Chocolate Milk!!!

The Kona set up at 32x20 ran flawlessly.  Tubeless tire pressure was roughly 25psi.  Calorie intake was about 300 calories for the day, not recommended.

On yer mark, get set....

I finished just in time to see the Kids Race.  I love seeing their "game faces" and pushing them selves to their limits.  This year I have two kiddos in the race and they are riding brand new Trek's, thanks Momentum! The kids trail was separate from the race course.  It was 1/3 mile long and was open all day for the kiddos to ride. Their race would be 5 laps.

The race started at 1:15pm, the hottest, muggiest time of the day.  The boys and girls lined up did not let it phase them. They had been waiting for this All day.

Go girl!

Leading out the first lap is my 9yr old daughter, followed closely by my 9yr old nephew.  The next lap I see my nephew out in front, grinning from ear to ear. The kids are having a great time pedaling in circles.  I heard it wasn't all fun when one of the girls slid out coming around a turn.  It turns out that one of the older boys, in a different race, stopped to help her get up and back on her bike. He may have lost 1st place due to his chivalry.....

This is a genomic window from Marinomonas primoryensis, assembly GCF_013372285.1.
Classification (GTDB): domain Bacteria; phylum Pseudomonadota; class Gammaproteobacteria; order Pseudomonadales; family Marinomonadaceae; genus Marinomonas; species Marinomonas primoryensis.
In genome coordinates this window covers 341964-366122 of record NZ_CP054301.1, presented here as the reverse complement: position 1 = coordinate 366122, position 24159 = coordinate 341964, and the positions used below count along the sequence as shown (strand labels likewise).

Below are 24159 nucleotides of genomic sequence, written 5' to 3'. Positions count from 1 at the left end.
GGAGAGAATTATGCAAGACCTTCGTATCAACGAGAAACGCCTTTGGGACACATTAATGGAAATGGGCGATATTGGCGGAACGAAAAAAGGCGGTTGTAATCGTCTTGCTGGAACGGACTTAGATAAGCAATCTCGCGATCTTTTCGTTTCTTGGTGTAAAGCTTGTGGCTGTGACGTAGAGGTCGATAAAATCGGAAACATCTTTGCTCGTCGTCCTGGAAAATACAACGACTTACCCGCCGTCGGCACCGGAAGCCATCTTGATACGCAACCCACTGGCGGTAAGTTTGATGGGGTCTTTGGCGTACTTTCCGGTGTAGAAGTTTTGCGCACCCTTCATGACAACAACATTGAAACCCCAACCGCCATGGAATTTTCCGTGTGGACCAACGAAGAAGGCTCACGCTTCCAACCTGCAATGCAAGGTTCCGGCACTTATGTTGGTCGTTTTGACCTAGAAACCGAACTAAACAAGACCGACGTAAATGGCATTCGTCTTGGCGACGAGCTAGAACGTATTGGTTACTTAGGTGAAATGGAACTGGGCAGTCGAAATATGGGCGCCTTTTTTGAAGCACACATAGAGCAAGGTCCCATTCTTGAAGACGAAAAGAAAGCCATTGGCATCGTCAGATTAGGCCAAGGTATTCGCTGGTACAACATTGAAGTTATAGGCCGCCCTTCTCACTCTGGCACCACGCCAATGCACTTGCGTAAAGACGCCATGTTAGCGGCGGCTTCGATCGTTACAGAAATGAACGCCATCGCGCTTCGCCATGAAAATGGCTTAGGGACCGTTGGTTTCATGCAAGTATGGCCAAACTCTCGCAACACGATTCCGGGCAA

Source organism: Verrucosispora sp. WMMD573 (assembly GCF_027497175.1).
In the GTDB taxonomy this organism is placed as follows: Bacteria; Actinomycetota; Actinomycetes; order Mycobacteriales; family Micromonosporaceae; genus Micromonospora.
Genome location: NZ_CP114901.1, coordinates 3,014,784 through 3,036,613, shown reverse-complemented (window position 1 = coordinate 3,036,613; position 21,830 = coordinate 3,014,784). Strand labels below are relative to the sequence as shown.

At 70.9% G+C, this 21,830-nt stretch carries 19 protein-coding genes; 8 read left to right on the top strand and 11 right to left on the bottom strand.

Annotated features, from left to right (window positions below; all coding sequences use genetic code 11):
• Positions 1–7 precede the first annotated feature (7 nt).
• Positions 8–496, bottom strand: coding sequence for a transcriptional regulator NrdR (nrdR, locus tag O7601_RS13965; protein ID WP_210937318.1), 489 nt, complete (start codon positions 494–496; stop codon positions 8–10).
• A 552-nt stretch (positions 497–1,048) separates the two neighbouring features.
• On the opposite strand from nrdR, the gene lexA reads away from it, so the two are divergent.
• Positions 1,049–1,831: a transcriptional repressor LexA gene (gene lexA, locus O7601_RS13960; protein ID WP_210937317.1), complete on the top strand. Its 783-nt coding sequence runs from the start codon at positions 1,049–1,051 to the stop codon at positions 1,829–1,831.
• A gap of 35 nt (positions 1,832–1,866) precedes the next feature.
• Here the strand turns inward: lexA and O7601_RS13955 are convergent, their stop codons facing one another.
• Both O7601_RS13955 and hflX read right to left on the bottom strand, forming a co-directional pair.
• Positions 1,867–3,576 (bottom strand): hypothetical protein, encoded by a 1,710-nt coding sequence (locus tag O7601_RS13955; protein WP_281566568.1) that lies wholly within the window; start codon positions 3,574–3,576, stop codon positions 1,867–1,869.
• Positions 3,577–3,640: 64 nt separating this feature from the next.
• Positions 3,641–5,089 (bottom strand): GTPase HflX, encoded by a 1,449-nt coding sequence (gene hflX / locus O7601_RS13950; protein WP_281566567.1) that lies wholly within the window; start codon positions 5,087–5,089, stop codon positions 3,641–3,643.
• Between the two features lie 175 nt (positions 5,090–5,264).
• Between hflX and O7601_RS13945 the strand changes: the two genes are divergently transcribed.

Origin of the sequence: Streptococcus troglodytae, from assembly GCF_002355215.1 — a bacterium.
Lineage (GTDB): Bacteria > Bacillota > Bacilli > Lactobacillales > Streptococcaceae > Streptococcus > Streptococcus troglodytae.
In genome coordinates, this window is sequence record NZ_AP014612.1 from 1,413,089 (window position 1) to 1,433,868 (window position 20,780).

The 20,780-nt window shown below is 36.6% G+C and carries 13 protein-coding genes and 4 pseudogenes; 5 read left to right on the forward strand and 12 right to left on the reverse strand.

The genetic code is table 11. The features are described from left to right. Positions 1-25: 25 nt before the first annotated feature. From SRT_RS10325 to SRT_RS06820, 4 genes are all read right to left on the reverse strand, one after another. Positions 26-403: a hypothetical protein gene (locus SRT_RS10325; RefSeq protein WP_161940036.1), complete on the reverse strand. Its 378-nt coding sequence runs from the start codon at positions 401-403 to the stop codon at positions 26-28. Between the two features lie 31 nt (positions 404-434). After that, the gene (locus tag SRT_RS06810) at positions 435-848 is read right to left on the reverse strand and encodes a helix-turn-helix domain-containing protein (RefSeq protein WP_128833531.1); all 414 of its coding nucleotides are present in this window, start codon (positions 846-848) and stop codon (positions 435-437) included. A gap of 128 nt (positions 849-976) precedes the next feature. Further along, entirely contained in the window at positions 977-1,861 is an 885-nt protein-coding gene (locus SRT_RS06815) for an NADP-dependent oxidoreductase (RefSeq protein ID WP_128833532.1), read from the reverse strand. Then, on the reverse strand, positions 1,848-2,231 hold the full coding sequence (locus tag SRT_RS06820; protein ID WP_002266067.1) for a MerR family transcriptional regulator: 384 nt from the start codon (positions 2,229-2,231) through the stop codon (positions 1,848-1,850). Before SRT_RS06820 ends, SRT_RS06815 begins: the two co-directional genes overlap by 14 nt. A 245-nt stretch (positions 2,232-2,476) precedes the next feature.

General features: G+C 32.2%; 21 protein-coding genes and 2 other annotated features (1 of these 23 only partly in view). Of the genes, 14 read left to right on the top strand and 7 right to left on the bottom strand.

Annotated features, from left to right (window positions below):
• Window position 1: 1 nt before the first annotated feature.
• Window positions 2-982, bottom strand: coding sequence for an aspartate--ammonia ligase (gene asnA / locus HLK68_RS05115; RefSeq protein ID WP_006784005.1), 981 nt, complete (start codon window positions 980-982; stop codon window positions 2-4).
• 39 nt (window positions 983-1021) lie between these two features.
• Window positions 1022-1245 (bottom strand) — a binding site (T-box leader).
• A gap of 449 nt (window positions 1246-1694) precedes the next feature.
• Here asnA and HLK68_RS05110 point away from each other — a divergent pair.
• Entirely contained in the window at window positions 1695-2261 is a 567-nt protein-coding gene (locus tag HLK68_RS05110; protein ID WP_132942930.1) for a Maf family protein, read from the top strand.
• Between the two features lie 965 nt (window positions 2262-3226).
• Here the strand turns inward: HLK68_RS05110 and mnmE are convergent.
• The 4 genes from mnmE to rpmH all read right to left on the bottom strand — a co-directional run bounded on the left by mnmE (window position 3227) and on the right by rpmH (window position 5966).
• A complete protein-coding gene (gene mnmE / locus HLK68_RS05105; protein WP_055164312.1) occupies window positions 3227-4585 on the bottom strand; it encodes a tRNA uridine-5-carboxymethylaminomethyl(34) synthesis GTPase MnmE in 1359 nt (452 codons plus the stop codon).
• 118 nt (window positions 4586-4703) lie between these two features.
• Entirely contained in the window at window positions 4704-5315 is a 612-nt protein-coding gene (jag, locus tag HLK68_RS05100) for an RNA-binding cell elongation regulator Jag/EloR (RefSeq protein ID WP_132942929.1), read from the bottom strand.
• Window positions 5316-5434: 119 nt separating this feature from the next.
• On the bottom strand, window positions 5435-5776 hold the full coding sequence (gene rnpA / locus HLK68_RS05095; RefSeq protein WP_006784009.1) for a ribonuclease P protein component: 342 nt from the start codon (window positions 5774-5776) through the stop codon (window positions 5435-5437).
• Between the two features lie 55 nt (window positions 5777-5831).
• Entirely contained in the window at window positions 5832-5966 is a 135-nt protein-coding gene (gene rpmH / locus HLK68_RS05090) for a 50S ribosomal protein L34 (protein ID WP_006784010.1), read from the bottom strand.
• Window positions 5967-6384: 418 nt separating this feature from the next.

Isaiah (in red) in the lead

The race comes to it's last lap and the kids are pulling out everything they have.  Sydney crosses the line first and my nephew, Isaiah, is right behind her.  They are covered in sweat and laughing. Yay for bikes!

Out of earshot, my daughter tells me that she let Isaiah pass her on one of the laps.  I asked her why and she said "because I wanted him to see what it felt like to be in 1st place".  Awwww.  What a sweet kid!

What an awesome way to spend a Sunday!  Thanks Mark and volunteers!  The Davis' will be back in 2016!

Friday, July 10, 2015

Meet The Newest Trail Nugget Ambassador